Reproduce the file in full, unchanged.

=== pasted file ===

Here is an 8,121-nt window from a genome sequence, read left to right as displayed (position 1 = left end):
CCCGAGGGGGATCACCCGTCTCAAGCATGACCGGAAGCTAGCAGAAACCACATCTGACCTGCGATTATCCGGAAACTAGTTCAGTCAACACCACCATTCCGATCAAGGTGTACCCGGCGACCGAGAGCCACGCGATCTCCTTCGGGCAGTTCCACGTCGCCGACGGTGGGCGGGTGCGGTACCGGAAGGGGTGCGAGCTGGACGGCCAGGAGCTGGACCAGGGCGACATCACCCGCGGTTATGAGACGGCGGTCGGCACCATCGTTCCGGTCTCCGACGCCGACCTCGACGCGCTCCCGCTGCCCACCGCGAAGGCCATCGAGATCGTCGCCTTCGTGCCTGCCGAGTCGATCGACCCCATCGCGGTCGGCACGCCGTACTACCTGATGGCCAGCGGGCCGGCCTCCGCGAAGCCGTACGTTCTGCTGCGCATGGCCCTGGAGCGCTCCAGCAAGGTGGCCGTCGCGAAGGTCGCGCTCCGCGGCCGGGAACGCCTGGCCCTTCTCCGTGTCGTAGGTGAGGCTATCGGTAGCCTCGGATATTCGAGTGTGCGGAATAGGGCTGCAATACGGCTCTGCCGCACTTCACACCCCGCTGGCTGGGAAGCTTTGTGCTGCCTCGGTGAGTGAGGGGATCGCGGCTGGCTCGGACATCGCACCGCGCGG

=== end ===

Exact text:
Here is an 8,121-nt window from a genome sequence, read left to right as displayed (position 1 = left end):
CCCGAGGGGGATCACCCGTCTCAAGCATGACCGGAAGCTAGCAGAAACCACATCTGACCTGCGATTATCCGGAAACTAGTTCAGTCAACACCACCATTCCGATCAAGGTGTACCCGGCGACCGAGAGCCACGCGATCTCCTTCGGGCAGTTCCACGTCGCCGACGGTGGGCGGGTGCGGTACCGGAAGGGGTGCGAGCTGGACGGCCAGGAGCTGGACCAGGGCGACATCACCCGCGGTTATGAGACGGCGGTCGGCACCATCGTTCCGGTCTCCGACGCCGACCTCGACGCGCTCCCGCTGCCCACCGCGAAGGCCATCGAGATCGTCGCCTTCGTGCCTGCCGAGTCGATCGACCCCATCGCGGTCGGCACGCCGTACTACCTGATGGCCAGCGGGCCGGCCTCCGCGAAGCCGTACGTTCTGCTGCGCATGGCCCTGGAGCGCTCCAGCAAGGTGGCCGTCGCGAAGGTCGCGCTCCGCGGCCGGGAACGCCTGGCCCTTCTCCGTGTCGTAGGTGAGGCTATCGGTAGCCTCGGATATTCGAGTGTGCGGAATAGGGCTGCAATACGGCTCTGCCGCACTTCACACCCCGCTGGCTGGGAAGCTTTGTGCTGCCTCGGTGAGTGAGGGGATCGCGGCTGGCTCGGACATCGCACCGCGCGG